By the time these words see print (or light up a few computer screens), I should be having breakfast – Grape-Nuts cereal with blueberries or sliced bananas – at my campsite on the outer edge of Itasca State Park’s Pine Ridge Campground.

I say “should be” because I’m writing before a Wednesday departure and the past few years have brought a degree of pessimism, not to say fatalism, and I wouldn’t rule out having a stroke if I accidentally hear more than a few minutes of talk radio on my way.

But I have to escape. I need to flee, if just for a few days, the overwhelming, dispiriting uncertainties of our times: the pandemic, the election, the RBG-less Supreme Court, the ominous evidence of climate change. I will trade those constant worries for the more manageable uncertainties of our local weather, recalcitrant fish, my aging tent, my aging self.

I know I’ll have to come back. I’ve applied for my ballot, and it may come while I’m away. I’ll mail it in, trusting in my postal service and confident … well, hopeful … that my republic will weather the petulant storm. I am one citizen. I have one vote. I will cast it with glee, determination and just a little foreboding.

But getting back to breakfast among Itasca’s great pines, survivors, too, of great windstorms: If I am with a swarm of friends or children who bear my last name, breakfast at camp is eggs and bacon and fruit and coffee, and maybe warm, homemade sweet rolls if someone is ambitious. Alone, though, I most need strong coffee, especially when it’s 5:30 a.m. and 45-50 degrees and the fish beckon. The Grape-Nuts, softened slightly by icy milk and sweetened with berries, can wait until I’ve given up on the fish, which happens more often than not. (I make my casts and remember, though – a nice northern that struck hard off the dock below the lodge, a fine bass pulled from Mary Lake, and other moments with that indescribable sensation, the tug of a good fish on the line. Not often, but often enough to keep trying.)

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This has always been my favorite time to escape to the woods, with cool, snuggly nights and bright, warm-enough days, trails littered with dusky leaves of fading red and orange and brown. You shuffle through the leaves on the trails and more leaves fall, as if heralding your approach, and throughout the park, morning and evening, comes the gentle scent of distant woodsmoke.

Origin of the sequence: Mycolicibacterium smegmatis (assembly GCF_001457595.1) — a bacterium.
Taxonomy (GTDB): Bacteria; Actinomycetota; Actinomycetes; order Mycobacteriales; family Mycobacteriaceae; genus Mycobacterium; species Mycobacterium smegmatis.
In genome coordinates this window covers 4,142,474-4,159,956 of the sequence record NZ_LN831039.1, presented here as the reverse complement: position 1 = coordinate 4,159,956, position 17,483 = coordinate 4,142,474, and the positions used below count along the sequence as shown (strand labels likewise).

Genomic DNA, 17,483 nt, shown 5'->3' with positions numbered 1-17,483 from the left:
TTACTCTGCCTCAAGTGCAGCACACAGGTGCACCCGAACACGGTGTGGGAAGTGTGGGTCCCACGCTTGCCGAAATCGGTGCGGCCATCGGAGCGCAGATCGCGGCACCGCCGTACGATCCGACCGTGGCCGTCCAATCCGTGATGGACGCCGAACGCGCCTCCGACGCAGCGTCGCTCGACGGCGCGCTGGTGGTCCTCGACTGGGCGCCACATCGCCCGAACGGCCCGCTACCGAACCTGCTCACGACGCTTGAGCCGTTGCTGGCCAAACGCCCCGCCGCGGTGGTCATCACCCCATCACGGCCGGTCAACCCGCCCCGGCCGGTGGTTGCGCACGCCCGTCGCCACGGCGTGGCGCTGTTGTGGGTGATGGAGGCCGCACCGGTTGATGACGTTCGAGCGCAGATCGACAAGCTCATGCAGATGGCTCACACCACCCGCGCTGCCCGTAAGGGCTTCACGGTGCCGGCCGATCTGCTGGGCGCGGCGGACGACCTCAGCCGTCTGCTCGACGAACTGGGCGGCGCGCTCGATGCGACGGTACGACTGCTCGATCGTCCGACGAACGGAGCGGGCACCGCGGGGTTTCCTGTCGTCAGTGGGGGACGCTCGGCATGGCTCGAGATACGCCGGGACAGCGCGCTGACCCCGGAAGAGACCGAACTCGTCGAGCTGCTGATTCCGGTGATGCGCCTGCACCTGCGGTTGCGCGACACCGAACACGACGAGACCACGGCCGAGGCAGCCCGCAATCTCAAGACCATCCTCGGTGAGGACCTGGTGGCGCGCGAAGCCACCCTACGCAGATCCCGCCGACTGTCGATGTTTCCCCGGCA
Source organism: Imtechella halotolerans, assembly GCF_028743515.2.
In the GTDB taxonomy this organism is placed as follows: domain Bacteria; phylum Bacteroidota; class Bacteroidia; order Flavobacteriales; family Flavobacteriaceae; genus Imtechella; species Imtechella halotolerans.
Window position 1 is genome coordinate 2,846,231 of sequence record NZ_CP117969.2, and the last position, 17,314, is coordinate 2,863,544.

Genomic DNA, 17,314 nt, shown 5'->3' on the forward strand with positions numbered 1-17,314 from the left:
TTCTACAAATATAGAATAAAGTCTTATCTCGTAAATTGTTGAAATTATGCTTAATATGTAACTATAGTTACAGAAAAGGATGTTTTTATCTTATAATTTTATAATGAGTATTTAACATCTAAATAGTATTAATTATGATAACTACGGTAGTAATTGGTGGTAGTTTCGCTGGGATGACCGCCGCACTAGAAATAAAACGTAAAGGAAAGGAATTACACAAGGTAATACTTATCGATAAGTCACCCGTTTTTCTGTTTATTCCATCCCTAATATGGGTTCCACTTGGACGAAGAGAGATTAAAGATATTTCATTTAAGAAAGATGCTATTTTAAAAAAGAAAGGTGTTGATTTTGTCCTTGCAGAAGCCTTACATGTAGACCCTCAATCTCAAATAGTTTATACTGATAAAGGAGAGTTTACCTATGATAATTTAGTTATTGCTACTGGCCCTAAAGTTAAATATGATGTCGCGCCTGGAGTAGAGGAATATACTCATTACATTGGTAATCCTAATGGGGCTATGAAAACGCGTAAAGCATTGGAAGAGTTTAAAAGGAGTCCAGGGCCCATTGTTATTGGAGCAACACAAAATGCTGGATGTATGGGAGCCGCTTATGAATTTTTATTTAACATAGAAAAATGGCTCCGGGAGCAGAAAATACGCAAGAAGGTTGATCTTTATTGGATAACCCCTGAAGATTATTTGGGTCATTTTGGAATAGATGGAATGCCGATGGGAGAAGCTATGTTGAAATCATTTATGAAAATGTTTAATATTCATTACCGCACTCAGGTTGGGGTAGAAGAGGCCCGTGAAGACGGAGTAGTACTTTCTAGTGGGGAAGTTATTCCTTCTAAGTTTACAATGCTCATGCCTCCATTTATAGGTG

With luck, the mosquitoes will be gone and the ticks, too. School is in session, so there should be fewer children hollering, screaming, and chased by howling dogs and yelled at by flustered parents. Hey, I love kids, I respect mom and dad for taking them camping, and I adore most dogs. I gladly cede the park to them for most of the summer, when it is too hot, humid and noisy for me to sit beneath the pines and read. But in fall, I want the natural sounds of a northern autumn. I want to read about distant places. I want to sit and watch a fire die and brood, though that has been less satisfying since I quit smoking a pipe years ago. The pipe was company. It settled me.

My camping has been solo lately, for the most part. Many friends, the younger ones, favor a more active lifestyle at the lake or in the woods, hauling boats and kayaks around and embarking on long, exhausting hikes as if they were practicing to invade Canada. They run up hills and climb towers. One of my young friends, a dedicated angler, catches more fish than I do, but I forgive her because she shares the catch.

My grandchildren also favor lake getaways with lots of recreational toys, a more energetic experience than what I now offer, and I don’t begrudge them that. I enjoy seeing pictures of them cavorting on beaches, tubing and water-skiing. They have been to Hawaii and played in the ocean. Emma, maybe 7 at the time, sent me a postcard featuring lovely flowers, plumeria I think, and on the back of the card she wrote, “Grampa, the flowers on the front were in my hair."

And I have old pictures of them secure in my head. They are 3 or 6 or 8 years old and beam as they display a sunfish caught off the dock below Douglas Lodge, or pick their way across the rocks at the Mississippi headwaters, or gaze wide-eyed at fireflies, or get a marshmallow to just the right color and consistency to make a perfect S’more. Morgan is 20 now. Maybe 15 years ago, at Itasca, I assigned her to go find me some pretty rocks. She went at the task like a forest ranger hunting emerald ash beetles and brought me a fine, varied collection. I have them still, Morgan’s rocks. They are my Zuzu’s petals. I sit at my campfire and remember.

Chuck Haga had a long career at the Grand Forks Herald and the Minneapolis Star Tribune before retiring in 2013. He can be contacted at crhaga@gmail.com.